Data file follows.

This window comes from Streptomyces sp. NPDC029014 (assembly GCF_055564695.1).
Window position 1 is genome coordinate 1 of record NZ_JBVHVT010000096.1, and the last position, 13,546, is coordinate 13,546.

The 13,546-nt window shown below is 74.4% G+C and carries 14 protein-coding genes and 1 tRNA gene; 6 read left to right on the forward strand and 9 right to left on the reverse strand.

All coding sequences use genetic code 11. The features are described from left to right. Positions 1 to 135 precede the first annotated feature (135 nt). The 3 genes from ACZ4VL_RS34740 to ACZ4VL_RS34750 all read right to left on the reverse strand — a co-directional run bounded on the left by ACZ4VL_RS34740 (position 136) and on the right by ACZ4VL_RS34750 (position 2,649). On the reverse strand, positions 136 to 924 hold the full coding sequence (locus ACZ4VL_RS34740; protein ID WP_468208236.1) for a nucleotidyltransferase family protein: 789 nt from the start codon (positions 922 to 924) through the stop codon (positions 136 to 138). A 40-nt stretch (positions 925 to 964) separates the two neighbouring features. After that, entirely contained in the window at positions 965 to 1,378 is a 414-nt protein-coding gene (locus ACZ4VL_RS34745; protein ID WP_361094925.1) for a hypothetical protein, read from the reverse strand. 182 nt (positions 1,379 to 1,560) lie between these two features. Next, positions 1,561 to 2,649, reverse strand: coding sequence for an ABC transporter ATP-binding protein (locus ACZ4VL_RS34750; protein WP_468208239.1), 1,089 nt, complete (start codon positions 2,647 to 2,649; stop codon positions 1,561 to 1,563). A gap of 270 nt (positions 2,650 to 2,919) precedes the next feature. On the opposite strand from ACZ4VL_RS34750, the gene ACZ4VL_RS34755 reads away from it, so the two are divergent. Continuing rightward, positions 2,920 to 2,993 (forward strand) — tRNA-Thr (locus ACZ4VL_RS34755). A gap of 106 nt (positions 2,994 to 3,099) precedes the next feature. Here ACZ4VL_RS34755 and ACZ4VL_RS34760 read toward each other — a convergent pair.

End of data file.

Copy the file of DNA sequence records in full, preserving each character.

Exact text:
This window comes from Streptomyces sp. NPDC029014 (assembly GCF_055564695.1).
Window position 1 is genome coordinate 1 of record NZ_JBVHVT010000096.1, and the last position, 13,546, is coordinate 13,546.

The 13,546-nt window shown below is 74.4% G+C and carries 14 protein-coding genes and 1 tRNA gene; 6 read left to right on the forward strand and 9 right to left on the reverse strand.

All coding sequences use genetic code 11. The features are described from left to right. Positions 1 to 135 precede the first annotated feature (135 nt). The 3 genes from ACZ4VL_RS34740 to ACZ4VL_RS34750 all read right to left on the reverse strand — a co-directional run bounded on the left by ACZ4VL_RS34740 (position 136) and on the right by ACZ4VL_RS34750 (position 2,649). On the reverse strand, positions 136 to 924 hold the full coding sequence (locus ACZ4VL_RS34740; protein ID WP_468208236.1) for a nucleotidyltransferase family protein: 789 nt from the start codon (positions 922 to 924) through the stop codon (positions 136 to 138). A 40-nt stretch (positions 925 to 964) separates the two neighbouring features. After that, entirely contained in the window at positions 965 to 1,378 is a 414-nt protein-coding gene (locus ACZ4VL_RS34745; protein ID WP_361094925.1) for a hypothetical protein, read from the reverse strand. 182 nt (positions 1,379 to 1,560) lie between these two features. Next, positions 1,561 to 2,649, reverse strand: coding sequence for an ABC transporter ATP-binding protein (locus ACZ4VL_RS34750; protein WP_468208239.1), 1,089 nt, complete (start codon positions 2,647 to 2,649; stop codon positions 1,561 to 1,563). A gap of 270 nt (positions 2,650 to 2,919) precedes the next feature. On the opposite strand from ACZ4VL_RS34750, the gene ACZ4VL_RS34755 reads away from it, so the two are divergent. Continuing rightward, positions 2,920 to 2,993 (forward strand) — tRNA-Thr (locus ACZ4VL_RS34755). A gap of 106 nt (positions 2,994 to 3,099) precedes the next feature. Here ACZ4VL_RS34755 and ACZ4VL_RS34760 read toward each other — a convergent pair.